Monday, November 8, 2010

Book Club - "Baptists at our Barbecue" by Robert Farrell Smith

Last week our book club met to discuss the book Randi had chosen, "Baptists at our Barbecue" by Robert Farrell Smith. I've seen the movie and loved it so I was excited to read the book. 

Randi made a DELISH creamy potato soup and fresh rolls. It was so good! Then we settled in with popcorn to watch the movie. Its been years since I saw the movie, I thought they followed the book pretty good, except they left out my favorite part! When I read this part of the book, I couldn't start laughing. Josh had to check on me twice to make sure I was okay. I thinks is unfair it was left out of the movie so I'll post it here.

"I stood up and checked to see if I were leaving the couch as clean as I found it.
My heart stopped.
There on the cushion where I had been sitting was a spot about the size of a silver dollar. I sat back down as quickly as I could. 
Ian looked at me oddly. "Are you ready to go?" he asked.
"I..." I had no idea what to say.
"We really should be going," Ian said.
There was no way I was going to stand back up.
"What about a prayer?" I asked, trying to buy time.
"That would be nice," Ian said, realizing he should have suggested it before."Brother Crimsal, since it is your home would you like to call on someone to give a prayer?"
"I'd like to give it," I blurted out.
"Well, Tartan, that's up to Robert here."
"Please, Robert," I begged.
I had ulterior motives. If I could give a long enough prayer I might have a chance to clean off the spot while everyone had their eyes closed.
"If you would like to that much, go ahead," Robert said.
"Thank you," I said. "We all need to make sure we close our eyes out of respect for the one we are talking to."
Ian looked at me as if I were crazy.
All three closed their eyes and I began my plan. I started the prayer like any other prayer, but while I spoke I felt around for what I had spilled.
I knew it-- my consecrated oil vial had popped open. I had filled it up this morning in anticipation of these visits, and now it had done me in. My dark pants didn't show the stain, but the oil had leaked down the side of my pants and onto the couch. I continued praying as I tried to figure out what to do. I needed a solution fast. I was running out of things to pray for.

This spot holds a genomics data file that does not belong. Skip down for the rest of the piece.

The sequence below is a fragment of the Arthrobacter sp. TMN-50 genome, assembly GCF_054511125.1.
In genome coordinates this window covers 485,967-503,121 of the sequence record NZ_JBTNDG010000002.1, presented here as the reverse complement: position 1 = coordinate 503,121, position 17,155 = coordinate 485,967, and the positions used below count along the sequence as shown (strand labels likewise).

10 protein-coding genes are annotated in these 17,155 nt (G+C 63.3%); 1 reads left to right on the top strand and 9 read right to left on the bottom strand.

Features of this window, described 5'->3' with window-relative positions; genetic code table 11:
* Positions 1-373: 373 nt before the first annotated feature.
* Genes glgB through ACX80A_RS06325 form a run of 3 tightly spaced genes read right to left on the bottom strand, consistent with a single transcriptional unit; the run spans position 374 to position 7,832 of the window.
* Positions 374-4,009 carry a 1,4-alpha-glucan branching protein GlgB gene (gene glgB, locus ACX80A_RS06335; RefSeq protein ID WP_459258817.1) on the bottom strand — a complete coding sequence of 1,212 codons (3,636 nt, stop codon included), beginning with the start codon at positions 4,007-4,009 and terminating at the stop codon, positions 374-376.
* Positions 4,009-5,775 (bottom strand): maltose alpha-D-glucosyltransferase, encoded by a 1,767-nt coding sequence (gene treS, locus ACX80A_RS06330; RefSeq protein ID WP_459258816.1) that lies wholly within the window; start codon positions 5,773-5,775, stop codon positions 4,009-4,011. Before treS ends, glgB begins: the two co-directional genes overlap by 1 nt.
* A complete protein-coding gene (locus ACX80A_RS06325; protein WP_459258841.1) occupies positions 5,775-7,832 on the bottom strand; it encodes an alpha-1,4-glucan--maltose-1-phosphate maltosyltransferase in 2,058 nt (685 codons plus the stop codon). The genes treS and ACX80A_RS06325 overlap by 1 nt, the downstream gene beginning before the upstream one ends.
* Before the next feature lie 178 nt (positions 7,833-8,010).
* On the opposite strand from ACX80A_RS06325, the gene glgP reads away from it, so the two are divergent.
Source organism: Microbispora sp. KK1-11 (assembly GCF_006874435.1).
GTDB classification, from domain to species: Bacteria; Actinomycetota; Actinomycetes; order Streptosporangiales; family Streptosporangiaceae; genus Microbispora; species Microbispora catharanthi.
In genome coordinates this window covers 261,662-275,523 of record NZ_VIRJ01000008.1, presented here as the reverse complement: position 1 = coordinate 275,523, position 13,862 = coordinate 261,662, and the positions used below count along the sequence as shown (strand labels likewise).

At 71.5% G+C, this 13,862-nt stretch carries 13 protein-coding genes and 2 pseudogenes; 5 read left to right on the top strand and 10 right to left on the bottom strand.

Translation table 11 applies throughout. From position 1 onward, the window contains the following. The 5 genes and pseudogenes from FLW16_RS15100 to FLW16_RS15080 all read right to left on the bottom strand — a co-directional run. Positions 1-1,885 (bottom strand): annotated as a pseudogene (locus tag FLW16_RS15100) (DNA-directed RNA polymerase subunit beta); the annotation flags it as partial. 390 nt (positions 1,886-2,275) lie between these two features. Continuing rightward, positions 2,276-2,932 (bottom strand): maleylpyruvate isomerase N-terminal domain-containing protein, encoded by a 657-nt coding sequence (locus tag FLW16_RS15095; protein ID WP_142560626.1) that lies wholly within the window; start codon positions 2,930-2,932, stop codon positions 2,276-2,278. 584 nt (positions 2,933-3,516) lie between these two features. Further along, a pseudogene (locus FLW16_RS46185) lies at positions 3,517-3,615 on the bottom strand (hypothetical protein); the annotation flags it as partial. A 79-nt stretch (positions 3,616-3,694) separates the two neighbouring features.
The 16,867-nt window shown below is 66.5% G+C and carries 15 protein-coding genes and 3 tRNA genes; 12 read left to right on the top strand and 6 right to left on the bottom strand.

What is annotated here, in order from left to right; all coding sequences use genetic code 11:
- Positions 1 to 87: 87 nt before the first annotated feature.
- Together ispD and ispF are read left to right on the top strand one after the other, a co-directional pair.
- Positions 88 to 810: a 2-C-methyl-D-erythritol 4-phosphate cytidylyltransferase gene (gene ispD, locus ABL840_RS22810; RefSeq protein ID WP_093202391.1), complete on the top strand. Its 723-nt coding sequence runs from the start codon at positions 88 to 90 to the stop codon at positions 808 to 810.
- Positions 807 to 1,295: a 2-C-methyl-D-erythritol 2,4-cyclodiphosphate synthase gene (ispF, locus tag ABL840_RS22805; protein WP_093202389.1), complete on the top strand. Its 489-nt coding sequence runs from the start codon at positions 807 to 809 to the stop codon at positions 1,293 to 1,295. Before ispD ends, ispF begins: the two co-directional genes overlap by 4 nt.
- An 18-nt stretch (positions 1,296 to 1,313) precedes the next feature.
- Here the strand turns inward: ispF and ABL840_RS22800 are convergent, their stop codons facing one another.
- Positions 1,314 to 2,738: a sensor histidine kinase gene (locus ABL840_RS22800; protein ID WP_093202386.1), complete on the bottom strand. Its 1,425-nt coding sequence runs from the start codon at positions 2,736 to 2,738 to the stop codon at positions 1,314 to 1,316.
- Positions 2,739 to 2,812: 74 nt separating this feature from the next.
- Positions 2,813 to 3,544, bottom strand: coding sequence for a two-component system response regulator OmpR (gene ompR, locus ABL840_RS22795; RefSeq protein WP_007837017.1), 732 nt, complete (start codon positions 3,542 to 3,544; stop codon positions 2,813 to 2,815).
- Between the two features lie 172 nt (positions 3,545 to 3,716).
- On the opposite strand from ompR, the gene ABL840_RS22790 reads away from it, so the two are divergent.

"And bless us that we might all be able to find the joy we wish we had, that we might know assuredly this earth is a place for us to live and to dwell one with another, brothers and sisters in harmony..."
No one was peeking yet, but I felt certain they were all growing weary of my prayer. I slowly stood up still praying and examined the stain. It wasn't huge, but there on the pure white couch cushion it looked to be the size of one of my mom's old vinyl records.
I was having a hard time keeping my voice directed toward the Crimsals. I needed to be able to turn around and clean the cushion.
" us to understand the true blessing of tithing. And let us know what though preferest we pay on, gross or net. Guide us as the seasons change..."
Facing them I put my hands behind my back and tried to flip the cushion over. It was no use. The cushion didn't fit unless it had the stained side up. I quietly pulled the cushion in front of me and then sat down on the couch where the cushion had been. Amazingly everyone still had their eyes closed. With the cushion in my lap I used the end of my tied to try and lift the stain out. 
"...we're thankful for today, that it's not tomorrow, and that there is still the possibility of the next day." I was scraping the bottom of the prayer barrel. "And let us be wise enough to make an extra effort in all we do, that no task will be left undone in the presence of others. And that time will treat us kindly, taking us from one point to the next smoothly and with peace of mind."
It was no use, I wasn't doing anything but making the stain worse. I scrubbed harder.
"And, and, and bless the weather that it will be nice this week, and that, and that if its' not we won't complain..."
Sarah was the first to peek.
She nudged her husband who in turn looked over at me in confusion. There I was, a grown man sitting where my cushion should have been, about six inches lower than Ian, scrubbing one of their couch cushions with my tie while praying for things so vague that even God must have lost interest.
The Crimsals started to whisper between themselves. Ian hearing them whispering cracked his eyelids and turned to look at me.
"Amen," I quickly said.
"What are you doing?" Ian asked.
It was no use, I had to fess up. I hung my head in shame.
"I got some oil on your couch," I said defeated.
(Taken from Baptists at our Barbecue by Robert Farrell Smith pages 143-145)

Now every time Josh thinks I need to laugh he says "We are grateful for today that it isn't tomorrow..."

1 comment:

Jessica said...

That part is too funny for sure!